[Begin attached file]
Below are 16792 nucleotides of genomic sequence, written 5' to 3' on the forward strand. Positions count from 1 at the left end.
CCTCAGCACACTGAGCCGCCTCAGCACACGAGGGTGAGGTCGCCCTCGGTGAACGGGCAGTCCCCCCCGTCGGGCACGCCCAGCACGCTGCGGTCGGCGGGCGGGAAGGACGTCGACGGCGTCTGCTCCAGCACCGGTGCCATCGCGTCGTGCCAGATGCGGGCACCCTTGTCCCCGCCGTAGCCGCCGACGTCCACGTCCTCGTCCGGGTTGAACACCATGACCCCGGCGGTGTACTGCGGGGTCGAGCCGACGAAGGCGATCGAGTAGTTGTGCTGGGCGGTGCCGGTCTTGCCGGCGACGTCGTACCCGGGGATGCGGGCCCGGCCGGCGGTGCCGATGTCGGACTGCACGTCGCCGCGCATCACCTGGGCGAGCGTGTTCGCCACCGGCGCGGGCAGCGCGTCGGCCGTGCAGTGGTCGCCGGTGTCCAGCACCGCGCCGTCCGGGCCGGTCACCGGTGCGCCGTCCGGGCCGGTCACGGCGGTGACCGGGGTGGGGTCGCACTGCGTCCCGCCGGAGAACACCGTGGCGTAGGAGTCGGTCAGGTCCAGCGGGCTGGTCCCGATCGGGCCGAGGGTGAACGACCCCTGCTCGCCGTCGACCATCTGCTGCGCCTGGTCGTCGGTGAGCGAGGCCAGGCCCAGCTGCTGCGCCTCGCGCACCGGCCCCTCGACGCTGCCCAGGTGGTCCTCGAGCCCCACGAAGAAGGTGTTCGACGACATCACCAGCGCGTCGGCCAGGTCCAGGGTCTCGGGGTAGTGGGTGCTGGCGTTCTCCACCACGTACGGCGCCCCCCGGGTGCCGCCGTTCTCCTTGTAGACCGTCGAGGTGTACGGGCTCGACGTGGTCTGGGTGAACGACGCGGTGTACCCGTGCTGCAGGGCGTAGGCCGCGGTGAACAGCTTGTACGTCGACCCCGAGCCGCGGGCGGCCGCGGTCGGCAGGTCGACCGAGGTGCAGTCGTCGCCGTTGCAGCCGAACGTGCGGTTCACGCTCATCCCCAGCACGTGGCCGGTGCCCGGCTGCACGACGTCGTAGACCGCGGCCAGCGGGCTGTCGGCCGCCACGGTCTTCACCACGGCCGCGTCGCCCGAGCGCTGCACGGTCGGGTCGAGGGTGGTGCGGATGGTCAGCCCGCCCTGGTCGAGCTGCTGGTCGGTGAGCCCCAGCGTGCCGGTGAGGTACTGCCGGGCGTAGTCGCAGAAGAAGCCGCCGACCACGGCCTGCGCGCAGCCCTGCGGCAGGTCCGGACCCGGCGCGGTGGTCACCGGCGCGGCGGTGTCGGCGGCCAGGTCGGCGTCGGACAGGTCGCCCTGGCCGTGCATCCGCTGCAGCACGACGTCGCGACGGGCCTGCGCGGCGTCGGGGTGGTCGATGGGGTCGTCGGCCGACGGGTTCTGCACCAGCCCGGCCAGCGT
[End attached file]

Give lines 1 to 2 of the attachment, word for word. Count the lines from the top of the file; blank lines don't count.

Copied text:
Below are 16792 nucleotides of genomic sequence, written 5' to 3' on the forward strand. Positions count from 1 at the left end.
CCTCAGCACACTGAGCCGCCTCAGCACACGAGGGTGAGGTCGCCCTCGGTGAACGGGCAGTCCCCCCCGTCGGGCACGCCCAGCACGCTGCGGTCGGCGGGCGGGAAGGACGTCGACGGCGTCTGCTCCAGCACCGGTGCCATCGCGTCGTGCCAGATGCGGGCACCCTTGTCCCCGCCGTAGCCGCCGACGTCCACGTCCTCGTCCGGGTTGAACACCATGACCCCGGCGGTGTACTGCGGGGTCGAGCCGACGAAGGCGATCGAGTAGTTGTGCTGGGCGGTGCCGGTCTTGCCGGCGACGTCGTACCCGGGGATGCGGGCCCGGCCGGCGGTGCCGATGTCGGACTGCACGTCGCCGCGCATCACCTGGGCGAGCGTGTTCGCCACCGGCGCGGGCAGCGCGTCGGCCGTGCAGTGGTCGCCGGTGTCCAGCACCGCGCCGTCCGGGCCGGTCACCGGTGCGCCGTCCGGGCCGGTCACGGCGGTGACCGGGGTGGGGTCGCACTGCGTCCCGCCGGAGAACACCGTGGCGTAGGAGTCGGTCAGGTCCAGCGGGCTGGTCCCGATCGGGCCGAGGGTGAACGACCCCTGCTCGCCGTCGACCATCTGCTGCGCCTGGTCGTCGGTGAGCGAGGCCAGGCCCAGCTGCTGCGCCTCGCGCACCGGCCCCTCGACGCTGCCCAGGTGGTCCTCGAGCCCCACGAAGAAGGTGTTCGACGACATCACCAGCGCGTCGGCCAGGTCCAGGGTCTCGGGGTAGTGGGTGCTGGCGTTCTCCACCACGTACGGCGCCCCCCGGGTGCCGCCGTTCTCCTTGTAGACCGTCGAGGTGTACGGGCTCGACGTGGTCTGGGTGAACGACGCGGTGTACCCGTGCTGCAGGGCGTAGGCCGCGGTGAACAGCTTGTACGTCGACCCCGAGCCGCGGGCGGCCGCGGTCGGCAGGTCGACCGAGGTGCAGTCGTCGCCGTTGCAGCCGAACGTGCGGTTCACGCTCATCCCCAGCACGTGGCCGGTGCCCGGCTGCACGACGTCGTAGACCGCGGCCAGCGGGCTGTCGGCCGCCACGGTCTTCACCACGGCCGCGTCGCCCGAGCGCTGCACGGTCGGGTCGAGGGTGGTGCGGATGGTCAGCCCGCCCTGGTCGAGCTGCTGGTCGGTGAGCCCCAGCGTGCCGGTGAGGTACTGCCGGGCGTAGTCGCAGAAGAAGCCGCCGACCACGGCCTGCGCGCAGCCCTGCGGCAGGTCCGGACCCGGCGCGGTGGTCACCGGCGCGGCGGTGTCGGCGGCCAGGTCGGCGTCGGACAGGTCGCCCTGGCCGTGCATCCGCTGCAGCACGACGTCGCGACGGGCCTGCGCGGCGTCGGGGTGGTCGATGGGGTCGTCGGCCGACGGGTTCTGCACCAGCCCGGCCAGCGT